There was a special meeting of the Bransty & Harbour neighbourhood forum last night to discuss the county council's proposals for traffic management in Whitehaven Town Centre. About 30 people attended: I think the meeting could have been better publicised. However, for those who were there the discussion was quite constructive and the County council representatives present did genuinely appear to be listening. This meeting was at an early stage of developing proposals: any changes which are agreed as a result of these proposals will not be implemented for several years and there will be another consultation on the refined proposals first. The meeting divided into four groups of about half a dozen to discuss the strengths and weaknesses of the proposals. In the group which I attended the main conclusions were * The proposed junction improvements in Option One were strongly welcomed * The other three proposals, Options, 2, 3, and 4 are extremely similar * In these three proposal

The best letter of complaint ever

I am rather inclined to agree with those on the BT Yahoo homepage and the Telegraph who describe this as the best letter of complaint ever written. Apparently Sir Richard Branson personally phoned the customer to thank him for his feedback. A wise move.

Consultation on control of government spending

George Osborne and Francis Maude have launched a consultation, entitled It's Your Money, on a series of proposals designed to create a new cultural of financial discipline across Government. In a speech at the Institute of Chartered Accountants, George Osborne attacked Labour for creating a public sector in which civil servants are encouraged to “shovel money out the door as fast as possible, regardless of how well that money is spent or how it can be paid for.” He warned that a Conservative Government will inherit "the worst set of public finances any incoming government in Britain has ever had to deal with" - and outlined a series of proposals to introduce financial discipline: * Create strong incentives for better financial discipline, including a fiduciary responsibility to taxpayers in the employment agreements of all senior civil servants. (A fiduciary responsibility means that someone is trusted with the assets, wealth or well-being of a third party and has the

Time to ditch Labour

As Labour describe it, all the economic good news of their first ten years in office was entirely due to Gordon Brown - nothing to do with either the strong economic legacy they inherited from Ken Clarke or a growing international economy - and all the problems since were due to international factors. They don't even appear to see the inconsistency of taking all the credit for any good news and blaming other people for any bad news. If you have been one of their supporters, Labour think you're too stupid to remember that they promised "no more boom and bust." Of course, to any objective observer, Labour has got some things right and some things wrong. The sound economy they inherited from Ken Clarke lasted as long as it did because of one very important decision Labour got right - delegating the power to set interest rates to the Monetary Policy Committee of the Bank of England. But ironically even that good decision included one of the causes of the present crisis -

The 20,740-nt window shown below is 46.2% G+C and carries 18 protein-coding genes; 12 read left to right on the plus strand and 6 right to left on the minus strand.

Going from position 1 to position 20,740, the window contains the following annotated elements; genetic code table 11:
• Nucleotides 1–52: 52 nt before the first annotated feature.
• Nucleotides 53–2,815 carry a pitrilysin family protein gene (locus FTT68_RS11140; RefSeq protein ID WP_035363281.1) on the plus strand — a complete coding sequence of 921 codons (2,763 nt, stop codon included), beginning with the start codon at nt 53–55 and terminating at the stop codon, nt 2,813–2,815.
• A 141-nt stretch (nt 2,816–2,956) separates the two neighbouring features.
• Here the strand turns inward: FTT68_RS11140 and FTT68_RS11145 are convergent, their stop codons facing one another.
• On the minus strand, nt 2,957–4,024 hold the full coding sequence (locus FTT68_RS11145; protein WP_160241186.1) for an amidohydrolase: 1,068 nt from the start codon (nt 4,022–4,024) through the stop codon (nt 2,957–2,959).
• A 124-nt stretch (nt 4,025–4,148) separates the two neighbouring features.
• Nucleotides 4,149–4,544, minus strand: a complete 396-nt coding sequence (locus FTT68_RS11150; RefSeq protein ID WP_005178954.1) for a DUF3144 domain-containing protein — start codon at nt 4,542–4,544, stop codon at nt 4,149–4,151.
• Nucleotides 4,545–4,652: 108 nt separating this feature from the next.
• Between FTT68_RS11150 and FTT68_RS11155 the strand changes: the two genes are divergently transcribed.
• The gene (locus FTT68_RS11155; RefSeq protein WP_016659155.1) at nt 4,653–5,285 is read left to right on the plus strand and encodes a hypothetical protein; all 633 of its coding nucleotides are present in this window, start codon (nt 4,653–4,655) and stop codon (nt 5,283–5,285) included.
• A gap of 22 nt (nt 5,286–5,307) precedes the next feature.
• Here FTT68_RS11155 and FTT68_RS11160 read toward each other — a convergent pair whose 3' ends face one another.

Cash for Laws

Accepting money from a private individual or company, not for advice, but to exercise any official responsibility is unacceptable whoever does it, and anyone proven to have acted in this way must be severely disciplined. That applies whether it is asking questions or seeking to table changes to proposed laws, or breaking the rules against paid advocacy. Whether the people concerned are MPs, Peers, or any other member of a parliament or elected official, whether they are Labour, Conservative, Liberal or nationalist, it is just not on. I am not easily shocked, but I was shocked and astonished by yesterday's Sunday Times article here which alleged that four Labour peers indicated their willingness to help change proposed legislation in return for large amounts of money. All four have denied the allegations. The Sunday Times claims that their reporters, posing as lobbyists acting for a foreign client who was setting up a chain of shops in the UK and wanted to secure an exemption from

Recession, Depression, Recovery

With the news yesterday that official figures finally confirm that the UK has had two consecutive quarters of negative grown, the commonly accepted definition of a recession, commentators have started to ask whether Britain may be headed for an actual depression. I was reminded of a line used in the '70s in the US by then candidate Ronald Reagan, which could be adapted to the UK today as follows: A Recession is when your neighbour loses his job A Depression is when you lose your job Recovery begins when Gordon Brown loses his job.

Welcome news re Sellafield

I am pleased to see that the Nuclear Decommissioning Authority has announced that Sellafield is in contention to be a possible site for a new nuclear power station. If it happens this will be excellent news for West Cumbria and will have very strong local support throughout the political spectrum. However, it is not a done deal - you do not get nuclear power stations built just by making an announcement. That is why we need together, accross the political divide, to ensure that the necessary difficult decisions such as how to upgrade the national grid are taken.

Support Our Small Shops